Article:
How to Trade ‘Scotsie 100’ If Scotland Votes to Split – Bloomberg 09-10-14

Salient to Investors:

  • Andrew Garthwaite et al at Credit Suisse say there is a 25% chance Scotland will choose independence on September 18, while markets will price in a 35% chance, so recommend buying Scottish stocks 2 days before the vote because investors tend to overact to political uncertainty. If independence wins, they recommend avoiding Scotland’s stocks because it would cause a deep recession and ongoing political turmoil. The strategists say 20 Scottish companies are at risk of a “yes” vote because of their reliance on Scottish revenues or connections to North Sea oil or other reasons: stocks including Royal Bank of Scotland, John Wood, SSE and Stagecoach.
  • Paul Marsh at London Business School and Scott Evans at Walbrook Economics found that £1 invested in their “Scotsie 100” in 1955 would have grown to £648 versus £1,168 in the rest of the UK – excluding financial stocks, the Scottish index outperformed the rest of the UK by a small margin.

Read the full article at http://www.bloomberg.com/news/2014-09-10/how-to-trade-scotsie-100-if-scotland-votes-to-split.html

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U.K. Stocks High Enough to Hedge as Rally Draws Skeptics – Bloomberg 09-04-14

Salient to Investors:

  • The FTSE 100 Index is within 0.1% of its 1999 high, after which it fell for 3 years,
  • The cost of hedging against losses in the FTSE 100 is close to a 2-year high.
  • Alan Higgins at Coutts is not overweight UK equities and said the FTSE 100 still lags most markets.
  • Economists forecast UK GDP will grow 3.1% in 2014 versus 1% for the euro area.
  • The FTSE 100 is up 96 percent since its low in March 2009 and at 14.3 x estimated earnings versus 15.5 x for the Stoxx 600.
  • The average analyst predicts FTSE 100 profits will rise 19% in 2014.
  • Derek Mitchell at Royal London Asset Mgmt said UK shares can grind higher as the Ukraine conflict is easing, we already know that interest rates are going up, and everything that the BOE has said suggests it is going to be very slow.
  • Tim Rees at Insight Investment Mgmt said we are stuck again on the upper ceiling that the market is finding hard to break.

 

Read the full article at http://www.bloomberg.com/news/2014-09-04/u-k-stocks-high-enough-to-hedge-as-rally-draws-skeptics.html

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Pelosky’s Top Five Places in the World to Invest – Bloomberg 03-22-13

Salient to Investors:

Jay Pelosky at 2Z Advisory says investors should focus first on where there is flexibility by policy makers, and the best places to invest in order are:

  1. Japan has twin engines of fiscal and monetary policy.
  2. UK government has made it clear they will not move off austerity but will tolerate inflation. Buy inflation-linked bonds or stocks as the pound weakens over the next 12 months
  3. US stagnation results from highly expansionary monetary policy and contractionary fiscal policy plus rebirth of middle America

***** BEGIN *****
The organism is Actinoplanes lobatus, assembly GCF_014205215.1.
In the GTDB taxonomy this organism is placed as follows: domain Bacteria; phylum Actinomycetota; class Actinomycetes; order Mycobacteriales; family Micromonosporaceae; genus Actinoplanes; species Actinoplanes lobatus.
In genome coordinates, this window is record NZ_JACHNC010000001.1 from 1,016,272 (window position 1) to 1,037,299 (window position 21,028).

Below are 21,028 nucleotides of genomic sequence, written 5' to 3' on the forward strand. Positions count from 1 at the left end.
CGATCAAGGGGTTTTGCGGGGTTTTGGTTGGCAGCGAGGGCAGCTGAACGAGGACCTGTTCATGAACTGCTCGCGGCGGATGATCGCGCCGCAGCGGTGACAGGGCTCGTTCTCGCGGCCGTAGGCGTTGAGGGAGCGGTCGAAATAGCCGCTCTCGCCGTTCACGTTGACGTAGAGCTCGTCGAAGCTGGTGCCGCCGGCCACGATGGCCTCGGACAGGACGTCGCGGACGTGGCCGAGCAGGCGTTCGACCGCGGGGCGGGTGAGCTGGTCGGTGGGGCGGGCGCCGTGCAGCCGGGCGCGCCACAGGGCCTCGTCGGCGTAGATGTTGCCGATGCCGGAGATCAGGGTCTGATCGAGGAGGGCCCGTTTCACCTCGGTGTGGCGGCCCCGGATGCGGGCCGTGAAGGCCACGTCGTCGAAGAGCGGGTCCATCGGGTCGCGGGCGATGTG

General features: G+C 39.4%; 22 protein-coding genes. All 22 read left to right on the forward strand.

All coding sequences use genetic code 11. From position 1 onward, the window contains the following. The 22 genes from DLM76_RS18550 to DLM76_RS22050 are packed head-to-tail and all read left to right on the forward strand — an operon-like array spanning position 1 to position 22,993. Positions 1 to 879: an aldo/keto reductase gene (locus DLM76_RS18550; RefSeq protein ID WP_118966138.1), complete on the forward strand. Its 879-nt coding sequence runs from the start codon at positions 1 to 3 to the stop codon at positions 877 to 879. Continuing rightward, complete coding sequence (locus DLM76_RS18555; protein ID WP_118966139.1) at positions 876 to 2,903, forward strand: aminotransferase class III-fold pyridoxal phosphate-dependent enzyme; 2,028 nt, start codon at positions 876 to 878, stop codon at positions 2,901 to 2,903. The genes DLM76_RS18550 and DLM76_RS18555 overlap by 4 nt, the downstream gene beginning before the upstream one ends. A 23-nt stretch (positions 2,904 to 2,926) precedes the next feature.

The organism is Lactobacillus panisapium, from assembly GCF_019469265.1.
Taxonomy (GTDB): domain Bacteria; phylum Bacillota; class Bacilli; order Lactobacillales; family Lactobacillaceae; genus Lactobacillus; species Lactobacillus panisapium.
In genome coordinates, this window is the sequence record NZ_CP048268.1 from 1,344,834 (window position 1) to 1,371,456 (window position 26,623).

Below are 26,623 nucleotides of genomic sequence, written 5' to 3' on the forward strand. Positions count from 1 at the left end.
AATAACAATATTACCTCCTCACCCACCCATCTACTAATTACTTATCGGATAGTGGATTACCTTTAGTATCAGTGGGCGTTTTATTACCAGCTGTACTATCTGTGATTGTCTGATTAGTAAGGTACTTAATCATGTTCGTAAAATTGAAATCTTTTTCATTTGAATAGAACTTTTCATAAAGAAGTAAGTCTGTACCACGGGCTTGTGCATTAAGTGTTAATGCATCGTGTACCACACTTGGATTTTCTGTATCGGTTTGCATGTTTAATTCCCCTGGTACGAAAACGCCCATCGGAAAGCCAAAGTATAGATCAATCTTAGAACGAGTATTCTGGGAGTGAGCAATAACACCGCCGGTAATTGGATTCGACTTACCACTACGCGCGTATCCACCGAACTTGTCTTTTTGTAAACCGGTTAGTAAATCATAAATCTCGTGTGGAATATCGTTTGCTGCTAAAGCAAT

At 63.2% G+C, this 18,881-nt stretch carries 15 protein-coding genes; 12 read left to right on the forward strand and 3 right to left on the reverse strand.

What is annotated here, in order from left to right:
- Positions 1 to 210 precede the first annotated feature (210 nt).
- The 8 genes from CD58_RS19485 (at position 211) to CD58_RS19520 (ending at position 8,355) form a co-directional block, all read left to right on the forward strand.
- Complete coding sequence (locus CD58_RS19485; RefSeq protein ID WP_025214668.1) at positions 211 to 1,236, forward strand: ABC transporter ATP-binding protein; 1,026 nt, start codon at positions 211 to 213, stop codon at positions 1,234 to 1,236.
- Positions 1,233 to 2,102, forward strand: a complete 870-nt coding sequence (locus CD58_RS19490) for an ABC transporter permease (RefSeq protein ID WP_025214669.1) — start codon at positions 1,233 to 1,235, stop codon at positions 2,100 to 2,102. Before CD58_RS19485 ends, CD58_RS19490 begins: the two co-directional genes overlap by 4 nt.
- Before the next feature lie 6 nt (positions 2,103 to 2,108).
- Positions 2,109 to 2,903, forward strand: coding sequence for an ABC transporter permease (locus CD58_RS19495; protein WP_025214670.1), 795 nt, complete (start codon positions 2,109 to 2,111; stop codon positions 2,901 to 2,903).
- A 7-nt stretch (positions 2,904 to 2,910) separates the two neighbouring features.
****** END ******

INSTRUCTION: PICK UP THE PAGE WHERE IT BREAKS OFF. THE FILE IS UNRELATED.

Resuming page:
4. Emerging markets have stagflation from low growth and high inflation, and are switching from export driven to domestic driven economies giving opportunities in currencies and local currency debt
  5. EU has contraction and the ECB is inactive 

Watch the full video at http://www.bloomberg.com/video/pelosky-s-top-five-places-in-the-world-to-invest-hk4E7zN8RsuC8NOkyf1rGg.html


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U.K. Stocks Rally to Five-Year High on U.S. JObs Data – Bloomberg 03-08-13

Salient to Investors:

The FTSE 100 is at 11.9 times estimated earnings versus an average of 11.3 over the past 7 years.

 Bob Parker at Credit Suisse Asset Mgmt said equities are the most attractive asset class by default, valuations are still reasonably cheap, and Germany, America and Japan are significantly accelerating.

Read the full article at http://www.bloomberg.com/news/2013-03-08/u-k-stocks-extend-five-year-high-on-china-exports-japan.html

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Vanguard Takes Aim at U.K. as Fees Replace Commissions – Bloomberg 11-15-12

Salient to Investors:

From January 1, 2013, UK advisers will be banned from accepting commissions from asset managers and instead charge clearly delineated fees.

In 2009, the Review of Financial Studies said the cost of investing in British funds is higher than anywhere in the developed world aside from Scandinavia and Canada – and average 2.21 percent of annual expenses versus 1.04 percent in the US.

Gareth Shaw at Which? said the new rules separate all the elements that go into fees and banking commissions and so put power back into the hands of customers. Shaw said greater transparency will heighten interest in index funds. , he said. Morningstar said the average annual fee on UK active equity mutual funds is 1.68 percent of assets, versus 0.61 percent for equity index funds.

Vanguard’s assets managed for US advisers rose to $620 billion as of Sept. 30 from $260 billion at the end of 2007.

The Investment Management Association said mutual-fund sales by intermediaries such as financial advisers and wealth managers are six times greater than direct sales to consumers.

Read the full article at http://www.bloomberg.com/news/2012-11-16/vanguard-takes-aim-at-u-k-as-fees-replace-commissions.html